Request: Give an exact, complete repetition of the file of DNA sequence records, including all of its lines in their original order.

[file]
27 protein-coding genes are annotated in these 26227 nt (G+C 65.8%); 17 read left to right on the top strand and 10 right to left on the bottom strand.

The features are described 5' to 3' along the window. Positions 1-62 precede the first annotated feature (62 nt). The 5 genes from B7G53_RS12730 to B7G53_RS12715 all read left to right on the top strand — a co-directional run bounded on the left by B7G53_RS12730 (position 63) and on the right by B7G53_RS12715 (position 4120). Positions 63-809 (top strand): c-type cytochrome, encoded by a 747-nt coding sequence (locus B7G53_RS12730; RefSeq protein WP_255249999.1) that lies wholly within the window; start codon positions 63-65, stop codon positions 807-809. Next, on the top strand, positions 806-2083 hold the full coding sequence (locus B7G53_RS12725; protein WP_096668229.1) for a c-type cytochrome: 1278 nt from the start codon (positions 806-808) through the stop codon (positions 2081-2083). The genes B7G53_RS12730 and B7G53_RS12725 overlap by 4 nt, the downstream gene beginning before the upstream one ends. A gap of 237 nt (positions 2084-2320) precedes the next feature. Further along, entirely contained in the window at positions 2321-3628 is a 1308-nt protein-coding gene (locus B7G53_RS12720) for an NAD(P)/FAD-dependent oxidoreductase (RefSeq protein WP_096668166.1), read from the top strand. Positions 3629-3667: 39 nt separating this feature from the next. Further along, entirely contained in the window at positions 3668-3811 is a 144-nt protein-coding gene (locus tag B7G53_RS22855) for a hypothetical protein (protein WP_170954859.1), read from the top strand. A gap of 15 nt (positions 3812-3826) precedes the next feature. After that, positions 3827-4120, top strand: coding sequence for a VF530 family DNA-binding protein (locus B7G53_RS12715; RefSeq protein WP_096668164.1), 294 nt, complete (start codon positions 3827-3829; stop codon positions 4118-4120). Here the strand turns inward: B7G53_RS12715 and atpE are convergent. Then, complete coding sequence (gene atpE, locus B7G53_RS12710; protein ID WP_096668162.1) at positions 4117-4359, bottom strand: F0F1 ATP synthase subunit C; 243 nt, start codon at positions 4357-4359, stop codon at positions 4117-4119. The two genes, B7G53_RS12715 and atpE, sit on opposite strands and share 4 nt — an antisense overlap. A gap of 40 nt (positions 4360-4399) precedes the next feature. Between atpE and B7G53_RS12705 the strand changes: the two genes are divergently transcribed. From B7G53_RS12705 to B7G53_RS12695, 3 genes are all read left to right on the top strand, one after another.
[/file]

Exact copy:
27 protein-coding genes are annotated in these 26227 nt (G+C 65.8%); 17 read left to right on the top strand and 10 right to left on the bottom strand.

The features are described 5' to 3' along the window. Positions 1-62 precede the first annotated feature (62 nt). The 5 genes from B7G53_RS12730 to B7G53_RS12715 all read left to right on the top strand — a co-directional run bounded on the left by B7G53_RS12730 (position 63) and on the right by B7G53_RS12715 (position 4120). Positions 63-809 (top strand): c-type cytochrome, encoded by a 747-nt coding sequence (locus B7G53_RS12730; RefSeq protein WP_255249999.1) that lies wholly within the window; start codon positions 63-65, stop codon positions 807-809. Next, on the top strand, positions 806-2083 hold the full coding sequence (locus B7G53_RS12725; protein WP_096668229.1) for a c-type cytochrome: 1278 nt from the start codon (positions 806-808) through the stop codon (positions 2081-2083). The genes B7G53_RS12730 and B7G53_RS12725 overlap by 4 nt, the downstream gene beginning before the upstream one ends. A gap of 237 nt (positions 2084-2320) precedes the next feature. Further along, entirely contained in the window at positions 2321-3628 is a 1308-nt protein-coding gene (locus B7G53_RS12720) for an NAD(P)/FAD-dependent oxidoreductase (RefSeq protein WP_096668166.1), read from the top strand. Positions 3629-3667: 39 nt separating this feature from the next. Further along, entirely contained in the window at positions 3668-3811 is a 144-nt protein-coding gene (locus tag B7G53_RS22855) for a hypothetical protein (protein WP_170954859.1), read from the top strand. A gap of 15 nt (positions 3812-3826) precedes the next feature. After that, positions 3827-4120, top strand: coding sequence for a VF530 family DNA-binding protein (locus B7G53_RS12715; RefSeq protein WP_096668164.1), 294 nt, complete (start codon positions 3827-3829; stop codon positions 4118-4120). Here the strand turns inward: B7G53_RS12715 and atpE are convergent. Then, complete coding sequence (gene atpE, locus B7G53_RS12710; protein ID WP_096668162.1) at positions 4117-4359, bottom strand: F0F1 ATP synthase subunit C; 243 nt, start codon at positions 4357-4359, stop codon at positions 4117-4119. The two genes, B7G53_RS12715 and atpE, sit on opposite strands and share 4 nt — an antisense overlap. A gap of 40 nt (positions 4360-4399) precedes the next feature. Between atpE and B7G53_RS12705 the strand changes: the two genes are divergently transcribed. From B7G53_RS12705 to B7G53_RS12695, 3 genes are all read left to right on the top strand, one after another.